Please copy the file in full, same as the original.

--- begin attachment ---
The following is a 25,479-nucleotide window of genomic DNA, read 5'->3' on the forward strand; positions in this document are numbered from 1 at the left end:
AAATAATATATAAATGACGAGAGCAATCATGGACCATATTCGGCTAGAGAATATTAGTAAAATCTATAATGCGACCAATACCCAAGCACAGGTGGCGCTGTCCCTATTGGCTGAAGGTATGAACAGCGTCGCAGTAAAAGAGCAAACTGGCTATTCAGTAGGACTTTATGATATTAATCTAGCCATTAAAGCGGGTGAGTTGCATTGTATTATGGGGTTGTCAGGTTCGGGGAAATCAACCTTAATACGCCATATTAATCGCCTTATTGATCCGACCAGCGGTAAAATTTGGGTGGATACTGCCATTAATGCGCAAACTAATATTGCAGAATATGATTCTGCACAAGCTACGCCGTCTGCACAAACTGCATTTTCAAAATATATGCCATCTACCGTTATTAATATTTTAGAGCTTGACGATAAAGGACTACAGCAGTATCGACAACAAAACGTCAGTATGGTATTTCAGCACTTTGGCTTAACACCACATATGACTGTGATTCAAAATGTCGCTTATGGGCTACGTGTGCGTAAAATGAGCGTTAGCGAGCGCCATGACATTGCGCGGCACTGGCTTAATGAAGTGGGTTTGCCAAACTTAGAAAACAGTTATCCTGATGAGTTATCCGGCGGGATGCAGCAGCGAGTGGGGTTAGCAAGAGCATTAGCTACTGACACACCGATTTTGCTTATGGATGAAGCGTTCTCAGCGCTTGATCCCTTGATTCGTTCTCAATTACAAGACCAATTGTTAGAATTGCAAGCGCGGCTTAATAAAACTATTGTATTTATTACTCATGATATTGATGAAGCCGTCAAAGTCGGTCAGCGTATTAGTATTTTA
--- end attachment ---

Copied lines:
The following is a 25,479-nucleotide window of genomic DNA, read 5'->3' on the forward strand; positions in this document are numbered from 1 at the left end:
AAATAATATATAAATGACGAGAGCAATCATGGACCATATTCGGCTAGAGAATATTAGTAAAATCTATAATGCGACCAATACCCAAGCACAGGTGGCGCTGTCCCTATTGGCTGAAGGTATGAACAGCGTCGCAGTAAAAGAGCAAACTGGCTATTCAGTAGGACTTTATGATATTAATCTAGCCATTAAAGCGGGTGAGTTGCATTGTATTATGGGGTTGTCAGGTTCGGGGAAATCAACCTTAATACGCCATATTAATCGCCTTATTGATCCGACCAGCGGTAAAATTTGGGTGGATACTGCCATTAATGCGCAAACTAATATTGCAGAATATGATTCTGCACAAGCTACGCCGTCTGCACAAACTGCATTTTCAAAATATATGCCATCTACCGTTATTAATATTTTAGAGCTTGACGATAAAGGACTACAGCAGTATCGACAACAAAACGTCAGTATGGTATTTCAGCACTTTGGCTTAACACCACATATGACTGTGATTCAAAATGTCGCTTATGGGCTACGTGTGCGTAAAATGAGCGTTAGCGAGCGCCATGACATTGCGCGGCACTGGCTTAATGAAGTGGGTTTGCCAAACTTAGAAAACAGTTATCCTGATGAGTTATCCGGCGGGATGCAGCAGCGAGTGGGGTTAGCAAGAGCATTAGCTACTGACACACCGATTTTGCTTATGGATGAAGCGTTCTCAGCGCTTGATCCCTTGATTCGTTCTCAATTACAAGACCAATTGTTAGAATTGCAAGCGCGGCTTAATAAAACTATTGTATTTATTACTCATGATATTGATGAAGCCGTCAAAGTCGGTCAGCGTATTAGTATTTTA